Parsley Hawthorn

Scientific Name: Crataegus marshallii
Abundance: uncommon
What: flowers, leaves, fruit
How: flowers & leaves as tea; fruit raw, tea, or preserves
Where: landscaping, woods, moist
When: spring, summer, fall
Nutritional Value: vitamin C
Dangers: may trigger asthma attacks

Parsley hawthorn leaves and thorns.
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Parsley hawthorn leaves and young fruit.
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Parsley hawthorn flowers (March in Houston).
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Parsley hawthorn fruit (November in Houston).
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Texas distribution, attributed to U. S. Department of Agriculture. The marked counties are guidelines only. Plants may appear in other counties, especially if used in landscaping.
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North American distribution, attributed to U. S. Department of Agriculture.
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Look for Parsley Hawthorns along suburban streets as well as in the woods. Being hawthorns, they like moisture and somewhat acidic soil. Most of the landscaping trees will be relatively small (under 15' tall) but in the wild under good conditions they will grow to 20' tall.

The unique beauty of Parsley Hawthorn trees have lead to it being taken out of the wild and added to many landscapes. The mottled, flakey gray-brown bark makes it an interesting specimen during its leafless winter months. Come early spring it covers itself in a thick blanket of white flowers...which have a rather unpleasant smell to many people. At the same time the tree's parsley-shaped leaves appear. Soon after the flowers disappear numerous small, green fruit show up. By November these fruit will have turned bright red and most of the leaves will be dropping. Still small, these fruit a rarely bigger than peas but have a wonderful, sweet flavor.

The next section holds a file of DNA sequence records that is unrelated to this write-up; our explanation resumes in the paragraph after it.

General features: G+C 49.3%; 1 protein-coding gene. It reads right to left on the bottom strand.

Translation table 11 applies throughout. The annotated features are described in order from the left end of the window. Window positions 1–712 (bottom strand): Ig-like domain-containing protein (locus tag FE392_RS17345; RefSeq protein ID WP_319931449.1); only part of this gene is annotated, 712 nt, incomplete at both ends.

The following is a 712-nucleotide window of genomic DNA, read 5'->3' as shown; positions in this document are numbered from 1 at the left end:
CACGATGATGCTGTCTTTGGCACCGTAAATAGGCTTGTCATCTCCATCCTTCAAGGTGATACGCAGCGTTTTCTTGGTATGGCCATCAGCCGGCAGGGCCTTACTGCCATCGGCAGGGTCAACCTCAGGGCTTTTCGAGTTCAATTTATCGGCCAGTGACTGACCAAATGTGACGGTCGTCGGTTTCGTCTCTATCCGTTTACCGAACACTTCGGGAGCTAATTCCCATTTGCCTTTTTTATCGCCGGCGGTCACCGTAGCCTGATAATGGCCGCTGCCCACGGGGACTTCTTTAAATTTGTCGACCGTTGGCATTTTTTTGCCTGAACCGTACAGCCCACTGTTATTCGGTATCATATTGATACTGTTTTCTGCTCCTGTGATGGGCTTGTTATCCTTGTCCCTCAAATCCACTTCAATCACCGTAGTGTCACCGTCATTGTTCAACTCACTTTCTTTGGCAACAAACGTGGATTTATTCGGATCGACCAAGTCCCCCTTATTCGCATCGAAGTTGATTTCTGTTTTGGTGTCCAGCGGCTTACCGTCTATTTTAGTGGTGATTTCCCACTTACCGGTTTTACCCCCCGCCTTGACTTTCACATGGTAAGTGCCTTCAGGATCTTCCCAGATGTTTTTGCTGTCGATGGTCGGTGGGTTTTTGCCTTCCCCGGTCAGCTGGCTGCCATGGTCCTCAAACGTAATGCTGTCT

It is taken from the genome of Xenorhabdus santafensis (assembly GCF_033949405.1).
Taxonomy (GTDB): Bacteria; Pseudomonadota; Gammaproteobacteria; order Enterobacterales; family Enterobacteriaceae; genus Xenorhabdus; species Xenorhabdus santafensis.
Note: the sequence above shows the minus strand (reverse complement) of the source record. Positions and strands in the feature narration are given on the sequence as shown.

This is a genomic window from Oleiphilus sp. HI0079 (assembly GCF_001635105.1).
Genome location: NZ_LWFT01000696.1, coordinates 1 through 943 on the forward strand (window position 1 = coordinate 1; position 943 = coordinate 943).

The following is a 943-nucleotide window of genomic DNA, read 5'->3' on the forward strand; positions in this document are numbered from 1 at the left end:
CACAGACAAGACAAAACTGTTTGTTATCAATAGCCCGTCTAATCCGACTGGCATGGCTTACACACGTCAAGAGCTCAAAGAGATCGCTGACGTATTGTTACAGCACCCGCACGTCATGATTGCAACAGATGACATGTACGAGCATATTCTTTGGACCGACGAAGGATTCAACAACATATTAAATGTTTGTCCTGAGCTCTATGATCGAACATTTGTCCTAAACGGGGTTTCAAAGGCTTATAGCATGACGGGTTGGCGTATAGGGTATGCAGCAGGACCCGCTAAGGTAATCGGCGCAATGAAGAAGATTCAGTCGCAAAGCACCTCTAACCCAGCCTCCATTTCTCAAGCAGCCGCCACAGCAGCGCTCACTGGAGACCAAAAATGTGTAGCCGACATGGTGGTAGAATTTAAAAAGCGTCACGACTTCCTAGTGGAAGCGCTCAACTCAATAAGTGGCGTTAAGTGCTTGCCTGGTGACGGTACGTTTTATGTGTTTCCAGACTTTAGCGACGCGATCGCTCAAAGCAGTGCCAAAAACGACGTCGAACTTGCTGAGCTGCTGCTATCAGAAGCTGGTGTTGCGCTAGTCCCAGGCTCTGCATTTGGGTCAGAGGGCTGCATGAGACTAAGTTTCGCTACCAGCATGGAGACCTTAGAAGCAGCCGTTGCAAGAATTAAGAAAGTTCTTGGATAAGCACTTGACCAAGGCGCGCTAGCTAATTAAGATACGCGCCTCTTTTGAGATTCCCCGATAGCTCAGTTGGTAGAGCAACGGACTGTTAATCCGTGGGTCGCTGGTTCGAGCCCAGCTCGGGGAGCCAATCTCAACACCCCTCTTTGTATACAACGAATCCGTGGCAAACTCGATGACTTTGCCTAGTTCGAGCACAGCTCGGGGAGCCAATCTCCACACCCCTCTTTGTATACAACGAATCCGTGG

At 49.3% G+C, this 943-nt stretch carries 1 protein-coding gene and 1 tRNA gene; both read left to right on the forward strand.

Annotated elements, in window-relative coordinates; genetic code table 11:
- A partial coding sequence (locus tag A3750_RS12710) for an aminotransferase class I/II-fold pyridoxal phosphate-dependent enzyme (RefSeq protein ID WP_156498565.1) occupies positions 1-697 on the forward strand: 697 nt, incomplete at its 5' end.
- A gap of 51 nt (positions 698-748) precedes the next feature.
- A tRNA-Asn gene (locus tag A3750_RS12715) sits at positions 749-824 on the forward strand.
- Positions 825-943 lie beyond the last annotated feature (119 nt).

The ripe fruit can be eaten raw, dried, or made into jelly. The raw and dried fruit can be made into a very beneficial tea. The flowers and leaves can also be used to make tea.

Western science has found a number of medicinal properties with Parsley Hawthorn (and also many of the other hawthorns). Extracts of the flower, leaves, and fruit have found to help strengthen the heart and lower high blood pressure. The blood pressure reduction comes from some beta-blocking effects of compounds in this plant. That being said, I recommend following your M.D.'s orders and prescriptions in reducing blood pressure. The concentration of active beta-blocking agents in Parsley Hawthorn can vary quite a bit from plant to plant so getting the correct dosage is very difficult. Also, beta-blockers are known to trigger asthma attacks in those who suffer from asthma.

One of the potential good side effects of beta-blockers is they can reduce the "fight-or-flight" reactions in humans. Many concert musicians and actors/actresses who suffer from stage fright (a common fight/fight situation) request beta-blockers from their M.D.s to help counter the physiological effects of stage fright. Hawthorn tea should have a similar effect but note that hawthorn tea is diuretic (makes you have to pee), so plan accordingly if you are going to drink some before heading up onto stage!

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